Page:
And we noted yesterday that OPEC's monthly report showed a smaller surplus in 1Q22. The International Energy Agency goes the other way in their monthly report released today saying we're already in surplus. I should note at this point that OPEC has been much more accurate than the IEA last few years. BBG.

Supplies are rebounding around the world -- from the current OPEC+ ramp-up and sales from strategic reserves, to record output in the U.S., Canada and Brazil next year -- the IEA said. With jet fuel demand also faltering amid the new virus strain, global oil inventories could swell at a rate of 1.7 million barrels a day in the first few months of 2022.

“Much-needed relief for tight markets is on the way, with world oil supply set to overtake demand starting this month,” the Paris-based agency said in its monthly report. “The steady rise in supply, combined with easing demand, has considerably loosened our balances.”

“The surge in new Covid-19 cases is expected to temporarily slow, but not upend, the recovery in oil demand that is under way,” it said.

But the combination of a seasonal pullback in fuel demand, deepened by the effects of omicron and coupled with resurgent supply, is setting the market up for a potential glut early next year. The IEA lowered forecasts for global oil demand in the first quarter by 600,000 barrels a day.

And we noted last night the dramatic pullback in the premium between current and future prices (called backwardation). Here's a visual.

As preliminary estimates show global November inventories remaining well below 5-year averages (@staunovo).

As Japan is waiting for the right time to do its SPR sale.

As Saudi Saudi Arabia’s energy minister warned traders against shorting oil prices in his typically humorous fashion. BBG.

“Thanksgiving was a Thanksgiving day for the speculators,” the minister said. “But let them dare to do another Thanksgiving. They will be ouching like hell.”

Nat Gas (/NG) - Weakening this morning as it trades towards the bottom of the range from the past week beneath the 200-DMA. Not a lot of support here. Currently at $4.04. Daily technicals remain negative.

Gold (/GC) - Continues to remain in the range of the last couple of weeks below resistance. Currently at $1772. Daily technicals mixed.

Copper (/HG) - Weakening this morning pushing down towards the uptrend line that defines a two-month wedge it has traded in. Getting into the nose of it though so will need to break one way or the other before long. Daily technicals are neutral.

Lithium - Prices continue to move higher. WSJ.

Lithium prices are rising at their fastest pace in years, setting off a race to secure supplies and fueling worries about long-term shortages of a vital ingredient in the rechargeable batteries that power everything from electric vehicles to smartphones.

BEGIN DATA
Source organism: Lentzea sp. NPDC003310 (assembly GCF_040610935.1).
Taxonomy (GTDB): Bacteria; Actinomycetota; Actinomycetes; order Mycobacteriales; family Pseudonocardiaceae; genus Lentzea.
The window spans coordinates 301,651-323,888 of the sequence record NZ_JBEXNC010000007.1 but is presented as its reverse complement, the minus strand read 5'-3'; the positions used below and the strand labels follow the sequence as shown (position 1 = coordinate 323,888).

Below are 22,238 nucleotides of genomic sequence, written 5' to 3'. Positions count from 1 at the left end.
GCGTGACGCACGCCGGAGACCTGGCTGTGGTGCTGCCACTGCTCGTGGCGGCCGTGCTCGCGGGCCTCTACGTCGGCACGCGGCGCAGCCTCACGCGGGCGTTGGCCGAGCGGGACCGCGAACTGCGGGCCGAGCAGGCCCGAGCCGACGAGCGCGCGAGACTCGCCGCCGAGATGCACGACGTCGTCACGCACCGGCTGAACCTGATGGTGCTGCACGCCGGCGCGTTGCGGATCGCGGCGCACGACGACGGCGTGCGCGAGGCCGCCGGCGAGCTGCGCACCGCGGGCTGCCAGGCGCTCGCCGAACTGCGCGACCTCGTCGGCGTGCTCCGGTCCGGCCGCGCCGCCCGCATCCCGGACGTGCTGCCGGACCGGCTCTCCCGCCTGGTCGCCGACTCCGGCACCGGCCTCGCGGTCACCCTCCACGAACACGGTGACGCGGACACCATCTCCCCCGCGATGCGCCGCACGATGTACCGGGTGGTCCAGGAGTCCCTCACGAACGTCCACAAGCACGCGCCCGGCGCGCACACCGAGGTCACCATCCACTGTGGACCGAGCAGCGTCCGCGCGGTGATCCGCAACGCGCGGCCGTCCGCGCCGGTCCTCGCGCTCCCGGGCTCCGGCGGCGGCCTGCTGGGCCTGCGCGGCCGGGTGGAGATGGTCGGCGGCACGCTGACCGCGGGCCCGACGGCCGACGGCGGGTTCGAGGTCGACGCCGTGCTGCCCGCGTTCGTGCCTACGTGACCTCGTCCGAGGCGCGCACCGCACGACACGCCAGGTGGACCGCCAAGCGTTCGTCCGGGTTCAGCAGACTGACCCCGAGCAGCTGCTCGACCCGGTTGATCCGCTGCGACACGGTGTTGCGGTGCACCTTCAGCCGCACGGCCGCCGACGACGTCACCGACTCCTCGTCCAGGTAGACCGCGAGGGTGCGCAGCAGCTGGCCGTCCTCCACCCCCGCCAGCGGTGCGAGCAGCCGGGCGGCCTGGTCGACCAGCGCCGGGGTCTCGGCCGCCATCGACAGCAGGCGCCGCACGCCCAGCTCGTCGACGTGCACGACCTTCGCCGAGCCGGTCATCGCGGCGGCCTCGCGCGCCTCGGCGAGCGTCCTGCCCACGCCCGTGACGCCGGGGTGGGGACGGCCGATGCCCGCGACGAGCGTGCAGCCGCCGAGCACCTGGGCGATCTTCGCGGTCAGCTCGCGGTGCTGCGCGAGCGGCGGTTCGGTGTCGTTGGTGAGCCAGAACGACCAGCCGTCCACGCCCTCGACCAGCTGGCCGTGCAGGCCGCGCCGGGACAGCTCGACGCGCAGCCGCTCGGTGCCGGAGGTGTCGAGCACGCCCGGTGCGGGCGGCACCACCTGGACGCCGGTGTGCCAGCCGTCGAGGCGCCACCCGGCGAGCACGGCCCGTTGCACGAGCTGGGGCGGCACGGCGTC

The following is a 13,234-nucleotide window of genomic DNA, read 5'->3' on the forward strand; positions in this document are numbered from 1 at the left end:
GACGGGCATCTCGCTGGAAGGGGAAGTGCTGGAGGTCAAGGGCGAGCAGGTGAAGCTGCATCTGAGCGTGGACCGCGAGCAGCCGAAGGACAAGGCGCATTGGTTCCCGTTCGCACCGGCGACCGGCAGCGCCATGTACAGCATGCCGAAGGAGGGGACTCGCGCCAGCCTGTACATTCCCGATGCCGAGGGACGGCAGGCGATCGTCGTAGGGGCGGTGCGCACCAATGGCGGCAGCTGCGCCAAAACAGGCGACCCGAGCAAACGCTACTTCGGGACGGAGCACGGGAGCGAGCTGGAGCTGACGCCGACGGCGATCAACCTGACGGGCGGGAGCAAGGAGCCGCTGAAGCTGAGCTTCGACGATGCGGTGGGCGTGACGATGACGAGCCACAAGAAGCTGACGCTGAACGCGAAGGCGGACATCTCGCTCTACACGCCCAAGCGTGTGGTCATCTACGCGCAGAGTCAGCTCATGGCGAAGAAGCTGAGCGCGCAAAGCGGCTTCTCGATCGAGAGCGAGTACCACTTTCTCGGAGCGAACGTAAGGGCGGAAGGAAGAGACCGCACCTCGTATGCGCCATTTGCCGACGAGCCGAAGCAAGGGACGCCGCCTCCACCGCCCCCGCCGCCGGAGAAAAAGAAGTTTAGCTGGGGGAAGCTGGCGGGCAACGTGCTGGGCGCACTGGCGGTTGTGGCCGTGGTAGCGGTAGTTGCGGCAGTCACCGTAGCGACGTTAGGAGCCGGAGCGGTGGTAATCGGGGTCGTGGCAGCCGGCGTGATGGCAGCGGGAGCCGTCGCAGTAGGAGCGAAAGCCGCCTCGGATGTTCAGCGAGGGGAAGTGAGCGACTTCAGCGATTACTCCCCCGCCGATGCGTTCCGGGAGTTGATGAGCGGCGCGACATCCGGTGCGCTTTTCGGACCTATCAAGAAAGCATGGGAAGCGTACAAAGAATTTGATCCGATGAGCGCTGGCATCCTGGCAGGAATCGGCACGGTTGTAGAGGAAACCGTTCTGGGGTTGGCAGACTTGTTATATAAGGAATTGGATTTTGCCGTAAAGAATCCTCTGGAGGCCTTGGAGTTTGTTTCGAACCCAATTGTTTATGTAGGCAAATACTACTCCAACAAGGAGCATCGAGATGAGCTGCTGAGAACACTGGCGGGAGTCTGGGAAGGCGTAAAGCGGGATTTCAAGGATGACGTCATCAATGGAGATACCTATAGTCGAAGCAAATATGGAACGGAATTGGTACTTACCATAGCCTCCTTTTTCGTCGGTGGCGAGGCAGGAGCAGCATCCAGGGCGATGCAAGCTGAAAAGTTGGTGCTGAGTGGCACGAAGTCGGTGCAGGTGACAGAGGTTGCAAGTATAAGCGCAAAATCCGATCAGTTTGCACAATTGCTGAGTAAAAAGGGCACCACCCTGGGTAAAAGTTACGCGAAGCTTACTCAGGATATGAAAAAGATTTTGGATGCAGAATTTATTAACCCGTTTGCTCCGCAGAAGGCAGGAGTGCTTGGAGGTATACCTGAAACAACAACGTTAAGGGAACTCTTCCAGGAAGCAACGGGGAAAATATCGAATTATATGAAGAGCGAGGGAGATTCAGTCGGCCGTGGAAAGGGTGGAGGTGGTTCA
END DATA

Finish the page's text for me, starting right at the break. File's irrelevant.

An index of lithium prices from research firm and price provider Benchmark Mineral Intelligence doubled between May and November and is up some 240% for the year. The index is at its highest level in data going back five years.

Driving the run up are bets on continued scarcity. Demand is multiplying as Tesla Inc. and other auto makers ramp up sales of electric vehicles. Supply, meanwhile, has been constrained by limited investment in new projects following a recent bear market and supply-chain bottlenecks. Producers often face environmental opposition and cumbersome permitting processes when trying to extract the silvery-white metal.

While there is plenty of lithium in the world, converting it into battery-grade chemicals is a long, expensive ordeal. With traders and corporate buyers riding momentum, prices are prone to big moves in both directions.

“It’s like being in a hot real-estate market,” said Jon Evans, CEO of Lithium Americas Corp. , a startup working to produce lithium in Nevada that also co-owns a project in Argentina with a Chinese partner. “There’s a mad scramble.”

US Data

We've had both major reports at this point - November NFIB and PPI. NFIB came in right as expected a tiny improvement over October. PPI on the other hand came in well above expectations accelerating from October levels.

US NFIB Small Business Optimism Nov 98.4 (est 98.4; prev 98.2)

- US PPI Final Demand (M/M) Nov: 0.8% (est 0.5%, prev 0.6%) - PPI Final Demand (Y/Y) Nov: 9.6% (est 9.2%, prev 8.6%)- US PPI Ex Food And Energy (M/M) Nov: 0.7% (est 0.4%, prev 0.4%) - PPI Ex Food And Energy (Y/Y) Nov: 7.7% (est 7.2%, prev 6.8%)


Random stuff:

And great news on the Pfizer pill - found to be highly efficacious against hospitalization, but didn't meet the endpoints for stopping milder symptoms.

Preliminary laboratory tests gave encouraging signs that Pfizer Inc.’s experimental Covid-19 pill could work against Omicron, the company said.